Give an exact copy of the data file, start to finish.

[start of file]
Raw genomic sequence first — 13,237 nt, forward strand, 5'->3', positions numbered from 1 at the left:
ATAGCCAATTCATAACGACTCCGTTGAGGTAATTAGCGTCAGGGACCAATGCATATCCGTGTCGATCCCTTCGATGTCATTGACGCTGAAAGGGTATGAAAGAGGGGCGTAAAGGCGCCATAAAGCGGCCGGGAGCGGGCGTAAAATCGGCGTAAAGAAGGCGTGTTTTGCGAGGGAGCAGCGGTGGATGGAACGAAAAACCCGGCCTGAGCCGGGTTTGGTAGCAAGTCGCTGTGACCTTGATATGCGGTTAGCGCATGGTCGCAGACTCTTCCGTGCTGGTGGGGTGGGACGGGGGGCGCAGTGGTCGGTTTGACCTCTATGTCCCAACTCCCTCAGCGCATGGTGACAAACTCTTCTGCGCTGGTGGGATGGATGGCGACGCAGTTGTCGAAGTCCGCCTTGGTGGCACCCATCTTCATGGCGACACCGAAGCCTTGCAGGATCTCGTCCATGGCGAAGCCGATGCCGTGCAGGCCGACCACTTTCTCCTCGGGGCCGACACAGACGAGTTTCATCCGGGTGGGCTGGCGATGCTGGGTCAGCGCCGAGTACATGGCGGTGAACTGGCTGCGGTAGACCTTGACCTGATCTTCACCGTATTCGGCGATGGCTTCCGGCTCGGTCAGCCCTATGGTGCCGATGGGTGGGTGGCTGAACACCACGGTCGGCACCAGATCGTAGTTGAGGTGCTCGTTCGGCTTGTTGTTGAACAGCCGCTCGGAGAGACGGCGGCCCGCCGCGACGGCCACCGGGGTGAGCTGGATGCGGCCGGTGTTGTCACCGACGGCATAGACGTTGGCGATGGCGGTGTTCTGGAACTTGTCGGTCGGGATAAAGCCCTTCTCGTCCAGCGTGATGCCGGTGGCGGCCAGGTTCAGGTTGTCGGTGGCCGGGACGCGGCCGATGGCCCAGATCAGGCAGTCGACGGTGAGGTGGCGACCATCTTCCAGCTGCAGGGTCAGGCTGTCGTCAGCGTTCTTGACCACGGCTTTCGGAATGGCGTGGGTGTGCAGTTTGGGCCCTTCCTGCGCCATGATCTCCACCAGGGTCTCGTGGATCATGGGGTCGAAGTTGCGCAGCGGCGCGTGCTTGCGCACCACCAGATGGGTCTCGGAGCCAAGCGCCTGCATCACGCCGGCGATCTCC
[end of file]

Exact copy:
Raw genomic sequence first — 13,237 nt, forward strand, 5'->3', positions numbered from 1 at the left:
ATAGCCAATTCATAACGACTCCGTTGAGGTAATTAGCGTCAGGGACCAATGCATATCCGTGTCGATCCCTTCGATGTCATTGACGCTGAAAGGGTATGAAAGAGGGGCGTAAAGGCGCCATAAAGCGGCCGGGAGCGGGCGTAAAATCGGCGTAAAGAAGGCGTGTTTTGCGAGGGAGCAGCGGTGGATGGAACGAAAAACCCGGCCTGAGCCGGGTTTGGTAGCAAGTCGCTGTGACCTTGATATGCGGTTAGCGCATGGTCGCAGACTCTTCCGTGCTGGTGGGGTGGGACGGGGGGCGCAGTGGTCGGTTTGACCTCTATGTCCCAACTCCCTCAGCGCATGGTGACAAACTCTTCTGCGCTGGTGGGATGGATGGCGACGCAGTTGTCGAAGTCCGCCTTGGTGGCACCCATCTTCATGGCGACACCGAAGCCTTGCAGGATCTCGTCCATGGCGAAGCCGATGCCGTGCAGGCCGACCACTTTCTCCTCGGGGCCGACACAGACGAGTTTCATCCGGGTGGGCTGGCGATGCTGGGTCAGCGCCGAGTACATGGCGGTGAACTGGCTGCGGTAGACCTTGACCTGATCTTCACCGTATTCGGCGATGGCTTCCGGCTCGGTCAGCCCTATGGTGCCGATGGGTGGGTGGCTGAACACCACGGTCGGCACCAGATCGTAGTTGAGGTGCTCGTTCGGCTTGTTGTTGAACAGCCGCTCGGAGAGACGGCGGCCCGCCGCGACGGCCACCGGGGTGAGCTGGATGCGGCCGGTGTTGTCACCGACGGCATAGACGTTGGCGATGGCGGTGTTCTGGAACTTGTCGGTCGGGATAAAGCCCTTCTCGTCCAGCGTGATGCCGGTGGCGGCCAGGTTCAGGTTGTCGGTGGCCGGGACGCGGCCGATGGCCCAGATCAGGCAGTCGACGGTGAGGTGGCGACCATCTTCCAGCTGCAGGGTCAGGCTGTCGTCAGCGTTCTTGACCACGGCTTTCGGAATGGCGTGGGTGTGCAGTTTGGGCCCTTCCTGCGCCATGATCTCCACCAGGGTCTCGTGGATCATGGGGTCGAAGTTGCGCAGCGGCGCGTGCTTGCGCACCACCAGATGGGTCTCGGAGCCAAGCGCCTGCATCACGCCGGCGATCTCC